The Chew co-host is begging you to use more salt
Michael Symon may be a nationally-recognized chef with restaurants all over the country, but The Chew co-host still knows quite a bit about home cooking. Symon grew up cooking with his mother and grandmother, which formed the foundation of his culinary sensibility. At Atlantic City's Savor Borgata Food and Wine festival on November 10, the chef opened up about the basic techniques that will immediately elevate your home cooking.
1. Use more salt.
Symon recognizes that people are squeamish about salt, and he's "not trying to play doctor," but the chef implores you to consider using more than you might ordinarily.
"The difference between a good cook and a good chef is how they season their food," he said. "I know people watch on TV and go, 'Oh my god, that Mario Batali puts so much salt in his food!' But here’s what you have to rememeber: everything we make, we’re making from scratch. Anybody who says, 'I don’t cook with any salt; my food tastes good and people like it,' your friends are lying to you."
He noted that salt opens up your palate and activates your tastes buds—which is why steak from a steakhouse tastes "100 times better" than what you make at home, because they're seasoning it properly. Symon recommends using kosher and sea salt.
2. Stop overcooking your meat.
"Don’t get a filet or a ribeye and cook it well-done because then you’re wasting your money," Symon said. If you like to cook your meat for a long time, instead opt for a braciole or short rib, where the meat will stay tender. But if you overcook a steak, you're basically killing the meat twice, according to Symon. Unfortunately, his mother routinely makes this mistake.
"When I go to my parents house and she says we’re having steaks, I make sure I’m there an hour early," he said. "'Where are the steaks?!' 'They’re on the grill!' 'Mom, we’re eating in three hours!!' I run outside and take them off."
3. Buy seasonal ingredients.
The bright red tomato at the supermarket might look beautiful, but it's the middle of winter, and it will probably taste nothing like a tomato. Instead, opt for canned San Marzano tomatoes, or in season veggies like squash, beets and other root vegetables.
"My grandmother always cooked depending on the seasons," he said. "Italian food is so good because they're so programmed to eat seasonally. That's what makes food so delicious and special."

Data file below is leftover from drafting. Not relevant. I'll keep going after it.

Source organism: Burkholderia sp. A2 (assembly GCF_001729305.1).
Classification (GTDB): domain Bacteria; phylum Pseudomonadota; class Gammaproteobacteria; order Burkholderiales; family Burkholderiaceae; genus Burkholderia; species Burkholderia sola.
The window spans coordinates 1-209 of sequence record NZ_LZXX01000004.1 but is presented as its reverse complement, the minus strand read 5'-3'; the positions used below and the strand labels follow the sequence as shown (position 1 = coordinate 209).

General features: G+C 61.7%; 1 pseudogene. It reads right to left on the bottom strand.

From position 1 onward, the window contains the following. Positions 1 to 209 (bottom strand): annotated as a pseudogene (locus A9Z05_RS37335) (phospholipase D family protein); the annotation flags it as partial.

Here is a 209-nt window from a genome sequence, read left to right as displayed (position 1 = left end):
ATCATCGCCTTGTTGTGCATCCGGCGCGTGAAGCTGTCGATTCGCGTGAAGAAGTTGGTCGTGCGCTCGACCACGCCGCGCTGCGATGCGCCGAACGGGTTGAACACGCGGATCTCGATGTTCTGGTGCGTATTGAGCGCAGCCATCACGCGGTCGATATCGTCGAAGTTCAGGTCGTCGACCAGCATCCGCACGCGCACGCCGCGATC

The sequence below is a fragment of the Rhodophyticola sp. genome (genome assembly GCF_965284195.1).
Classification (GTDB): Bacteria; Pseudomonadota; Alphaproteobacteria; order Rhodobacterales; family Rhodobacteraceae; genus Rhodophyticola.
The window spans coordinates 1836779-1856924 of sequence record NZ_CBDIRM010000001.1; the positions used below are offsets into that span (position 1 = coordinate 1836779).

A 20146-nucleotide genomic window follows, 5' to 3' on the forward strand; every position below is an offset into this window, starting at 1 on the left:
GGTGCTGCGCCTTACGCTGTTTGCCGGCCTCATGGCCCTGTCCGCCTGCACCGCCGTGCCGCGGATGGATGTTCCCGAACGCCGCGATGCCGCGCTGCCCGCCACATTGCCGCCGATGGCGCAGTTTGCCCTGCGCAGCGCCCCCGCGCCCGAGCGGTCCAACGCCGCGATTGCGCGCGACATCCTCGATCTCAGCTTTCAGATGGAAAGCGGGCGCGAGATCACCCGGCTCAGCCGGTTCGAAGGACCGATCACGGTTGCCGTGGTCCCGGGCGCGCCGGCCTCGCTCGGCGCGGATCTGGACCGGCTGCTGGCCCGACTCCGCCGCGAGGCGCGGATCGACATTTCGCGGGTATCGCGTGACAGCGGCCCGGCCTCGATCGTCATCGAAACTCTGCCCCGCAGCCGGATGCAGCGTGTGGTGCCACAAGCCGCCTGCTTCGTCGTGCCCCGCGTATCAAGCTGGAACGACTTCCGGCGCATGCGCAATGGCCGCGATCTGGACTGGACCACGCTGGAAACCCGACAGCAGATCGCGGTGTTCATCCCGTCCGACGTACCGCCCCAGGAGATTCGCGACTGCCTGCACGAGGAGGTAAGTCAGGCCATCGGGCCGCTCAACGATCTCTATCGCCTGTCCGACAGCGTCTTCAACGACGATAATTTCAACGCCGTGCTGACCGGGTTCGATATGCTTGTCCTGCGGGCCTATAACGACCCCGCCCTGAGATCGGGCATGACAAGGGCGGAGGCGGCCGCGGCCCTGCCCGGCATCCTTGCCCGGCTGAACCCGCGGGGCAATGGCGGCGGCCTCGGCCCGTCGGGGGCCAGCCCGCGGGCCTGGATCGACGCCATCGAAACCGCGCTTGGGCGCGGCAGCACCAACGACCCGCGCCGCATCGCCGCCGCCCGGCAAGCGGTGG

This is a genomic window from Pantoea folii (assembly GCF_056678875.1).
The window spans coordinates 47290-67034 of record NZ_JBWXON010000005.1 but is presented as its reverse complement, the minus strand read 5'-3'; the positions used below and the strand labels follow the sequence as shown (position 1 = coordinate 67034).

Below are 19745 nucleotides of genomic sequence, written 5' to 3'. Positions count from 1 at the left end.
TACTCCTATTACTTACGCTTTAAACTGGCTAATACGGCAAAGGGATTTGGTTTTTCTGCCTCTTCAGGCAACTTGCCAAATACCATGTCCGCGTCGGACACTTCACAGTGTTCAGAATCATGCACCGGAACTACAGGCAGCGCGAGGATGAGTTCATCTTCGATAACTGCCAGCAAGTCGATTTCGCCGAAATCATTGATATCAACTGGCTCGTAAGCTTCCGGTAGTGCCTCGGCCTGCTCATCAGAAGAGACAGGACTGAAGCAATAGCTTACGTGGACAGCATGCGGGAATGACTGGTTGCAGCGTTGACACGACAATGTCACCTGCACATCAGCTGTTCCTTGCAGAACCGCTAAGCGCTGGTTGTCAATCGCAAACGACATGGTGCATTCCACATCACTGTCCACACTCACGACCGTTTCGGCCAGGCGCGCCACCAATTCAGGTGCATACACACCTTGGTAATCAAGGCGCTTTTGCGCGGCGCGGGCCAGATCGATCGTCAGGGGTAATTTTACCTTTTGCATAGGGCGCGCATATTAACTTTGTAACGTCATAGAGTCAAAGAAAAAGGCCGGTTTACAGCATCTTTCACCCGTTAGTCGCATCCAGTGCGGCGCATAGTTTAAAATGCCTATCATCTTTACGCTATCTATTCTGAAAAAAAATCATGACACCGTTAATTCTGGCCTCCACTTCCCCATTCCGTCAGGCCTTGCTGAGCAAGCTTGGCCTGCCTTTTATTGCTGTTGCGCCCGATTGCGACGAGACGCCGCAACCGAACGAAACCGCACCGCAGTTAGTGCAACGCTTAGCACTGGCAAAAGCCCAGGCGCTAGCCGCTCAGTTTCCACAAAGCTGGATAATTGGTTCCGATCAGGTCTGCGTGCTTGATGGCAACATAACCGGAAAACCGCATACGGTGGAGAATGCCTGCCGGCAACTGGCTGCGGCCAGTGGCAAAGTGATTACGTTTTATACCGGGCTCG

4. Learn a few techniques really well.
"If you learn a recipe, you know one recipe," Symon said. "If you learn a technique, you know a thousand recipes, because you can use that technique to make a thousand different items."
For example, the chef suggests mastering a homemade pasta dough recipe, and then the possibilities—and variations—are limitless. Symon, who grew up making pasta with his mother and grandmother, thinks it's a great activity for the whole family.
"It's a fun thing to do with kids or grandkids," he said, though it can get a little competitive. "Growing up, I remember when we would eat the pasta after making it, I'd be like, 'Look at these! These nice ones are mine!'"
5. Splurge on good meat.
"The secret to cooking is the product," Symon said. "You can be the greatest cook or chef in the world, but if you start with a shitty product, you’re only going to come up with—maybe, maybe—a good dish, probably a bad dish. But if you start with a great product, even if you’re a bad chef, or average cook, the chance of ending up with a good dish is significantly higher."
For Symon, this holds especially true of steak.
"With all my tricks, all my 30 years of cooking professionally, if someone gives me a shitty steak, I'm going to be able to give them maybe a decent steak," he said. "But if I get a prime, dry-aged steak, all I really have to do is put salt and pepper on it."
And remember—don't skimp on the salt.